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Tips for Editing and Revising

So you think you can edit?

By
Erika Enigk, read by Mignon Fogarty,
June 21, 2012
Episode #325

 

Guest Writer 

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At some point, someone is going to ask you to review or edit a document. Maybe a friend admires your writing and wants you to proofread a paper she’s working on for school. Maybe your boss needs you to finish a report started by someone who has left the company. The task can be a challenge. You may have trouble figuring out what changes to make, and the writer may be unhappy with your choices. Good editing takes finesse, but with practice and the tricks that follow, it gets easier.

Measure Twice, Cut Once

First, think like a carpenter. The old adage “measure twice, cut once” literally means “be sure your measurements are correct before you cut.” Figuratively, you can think of it as meaning “plan carefully before taking action.” That’s good advice when you’re editing.

The Chicago Manual of Style notes that most editors read a manuscript before making any changes. Doing so can help you, the editor, identify the writer’s voice and tone and familiarize yourself with the subject matter. If you can, take some time to read the whole document before you make changes.

It’s also a good idea to ask the writer (or whoever is asking you to read the document) what kind of suggestions he or she wants. Should you make sure the information is correct, suggest where things could be expanded, or just make sure everything’s spelled right?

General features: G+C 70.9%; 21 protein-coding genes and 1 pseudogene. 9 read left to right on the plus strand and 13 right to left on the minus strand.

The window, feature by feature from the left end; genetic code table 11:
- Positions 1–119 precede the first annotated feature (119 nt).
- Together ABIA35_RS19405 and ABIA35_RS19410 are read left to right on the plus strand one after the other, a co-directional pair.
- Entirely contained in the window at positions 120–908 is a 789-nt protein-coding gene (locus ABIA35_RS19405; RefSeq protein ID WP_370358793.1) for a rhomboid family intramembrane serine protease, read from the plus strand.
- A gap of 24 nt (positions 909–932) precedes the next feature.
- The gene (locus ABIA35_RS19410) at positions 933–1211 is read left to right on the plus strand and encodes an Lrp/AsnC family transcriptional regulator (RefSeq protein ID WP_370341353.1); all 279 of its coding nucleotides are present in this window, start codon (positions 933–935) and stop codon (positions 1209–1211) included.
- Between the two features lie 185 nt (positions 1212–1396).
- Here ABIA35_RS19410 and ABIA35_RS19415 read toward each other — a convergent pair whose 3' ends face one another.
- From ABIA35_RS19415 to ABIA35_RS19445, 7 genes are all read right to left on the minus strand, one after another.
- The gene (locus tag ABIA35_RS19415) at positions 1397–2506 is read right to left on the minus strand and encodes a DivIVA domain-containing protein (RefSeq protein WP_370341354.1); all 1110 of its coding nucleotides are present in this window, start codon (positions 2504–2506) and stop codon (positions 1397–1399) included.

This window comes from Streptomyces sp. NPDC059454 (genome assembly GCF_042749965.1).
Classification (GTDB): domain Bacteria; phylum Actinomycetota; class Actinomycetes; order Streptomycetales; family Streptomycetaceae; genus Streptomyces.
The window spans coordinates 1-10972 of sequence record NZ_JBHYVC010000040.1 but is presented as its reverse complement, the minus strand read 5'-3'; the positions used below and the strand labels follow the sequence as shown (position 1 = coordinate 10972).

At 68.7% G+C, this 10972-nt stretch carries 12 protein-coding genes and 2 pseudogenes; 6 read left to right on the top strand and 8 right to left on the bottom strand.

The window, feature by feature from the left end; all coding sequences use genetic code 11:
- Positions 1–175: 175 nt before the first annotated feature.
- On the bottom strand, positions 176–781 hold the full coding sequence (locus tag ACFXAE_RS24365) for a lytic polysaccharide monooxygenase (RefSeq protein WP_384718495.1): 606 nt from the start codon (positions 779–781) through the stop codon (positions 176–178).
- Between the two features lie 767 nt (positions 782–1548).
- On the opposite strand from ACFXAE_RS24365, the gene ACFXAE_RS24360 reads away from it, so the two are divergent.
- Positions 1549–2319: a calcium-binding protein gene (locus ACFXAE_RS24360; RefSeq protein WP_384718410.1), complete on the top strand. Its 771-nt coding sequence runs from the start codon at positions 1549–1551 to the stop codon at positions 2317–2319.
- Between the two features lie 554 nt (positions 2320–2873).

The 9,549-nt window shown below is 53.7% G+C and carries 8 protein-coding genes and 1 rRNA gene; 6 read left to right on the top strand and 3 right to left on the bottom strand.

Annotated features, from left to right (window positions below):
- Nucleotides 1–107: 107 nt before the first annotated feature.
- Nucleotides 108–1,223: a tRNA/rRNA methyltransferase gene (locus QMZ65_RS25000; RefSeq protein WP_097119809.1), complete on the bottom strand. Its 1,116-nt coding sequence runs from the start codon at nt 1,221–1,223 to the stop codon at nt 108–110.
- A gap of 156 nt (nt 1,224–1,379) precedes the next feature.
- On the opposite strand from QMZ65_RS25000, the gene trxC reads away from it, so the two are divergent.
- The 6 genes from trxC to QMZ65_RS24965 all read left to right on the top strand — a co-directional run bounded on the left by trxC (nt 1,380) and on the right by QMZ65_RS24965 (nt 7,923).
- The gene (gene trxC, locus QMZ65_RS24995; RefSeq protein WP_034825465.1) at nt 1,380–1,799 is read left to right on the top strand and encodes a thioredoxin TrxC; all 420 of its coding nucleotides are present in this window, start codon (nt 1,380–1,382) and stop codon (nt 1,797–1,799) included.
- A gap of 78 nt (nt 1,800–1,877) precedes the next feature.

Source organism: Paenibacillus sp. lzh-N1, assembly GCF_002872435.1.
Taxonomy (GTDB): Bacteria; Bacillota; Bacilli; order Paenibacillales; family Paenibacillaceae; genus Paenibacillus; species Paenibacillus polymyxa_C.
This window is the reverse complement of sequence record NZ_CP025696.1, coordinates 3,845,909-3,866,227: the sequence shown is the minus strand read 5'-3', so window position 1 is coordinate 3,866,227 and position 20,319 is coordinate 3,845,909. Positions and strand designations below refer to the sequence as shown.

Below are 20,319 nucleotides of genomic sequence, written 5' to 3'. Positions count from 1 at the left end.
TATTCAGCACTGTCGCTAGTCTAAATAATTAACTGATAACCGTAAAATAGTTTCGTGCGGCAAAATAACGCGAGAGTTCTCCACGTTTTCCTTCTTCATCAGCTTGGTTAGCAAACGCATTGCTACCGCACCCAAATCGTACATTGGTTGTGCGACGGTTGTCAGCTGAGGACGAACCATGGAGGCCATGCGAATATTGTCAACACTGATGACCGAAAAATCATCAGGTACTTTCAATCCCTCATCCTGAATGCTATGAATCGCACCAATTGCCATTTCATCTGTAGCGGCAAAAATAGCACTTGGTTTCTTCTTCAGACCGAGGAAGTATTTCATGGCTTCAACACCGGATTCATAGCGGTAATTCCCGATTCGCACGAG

Watch for Homonyms: The Most Common Error

Most people, at the very least, check their work for typos, but some things inevitably fall through the cracks. The most common errors students make these days is using the wrong word (1). For example, you might see , “These actions will assure we reach our goals,” instead of “These actions will ensure we reach our goals.” If you’ve been a diligent student of grammar, you’ll be able to find and correct these errors easily.

Know Your Style

You also may need to make style corrections. Last year, the editors of the Associated Press stylebook announced that they now preferred “email” to “e-mail.” As a result, many newspapers told their reporters to start spelling the word without the hyphen. Reporters for the New York Times, however, continue to use the hyphen, because the New York Times has its own style guide and didn’t make the same change as the AP.

I use this example because people ask me about it all the time, and there’s no universal right answer. It’s a style choice. When people ask me which spelling they should use, I tell them to consult the style guide in their industry or at their company. In the absence of a style guide, I tell them to pick whichever version they prefer and make sure it’s consistent throughout the document.

Don’t Guess. Sometimes You Need More Info

You may come across items you know are wrong but can’t correct without more information. Let’s say your boss asks you to help prepare a quarterly report. His figures indicate strong January sales for the company’s new toothpaste, but you know he made a mistake because the company didn’t sell the toothpaste until March. He was probably talking about a different month or a different product. Either way, it would be embarrassing for your boss—and your company—to have that sentence in the final draft.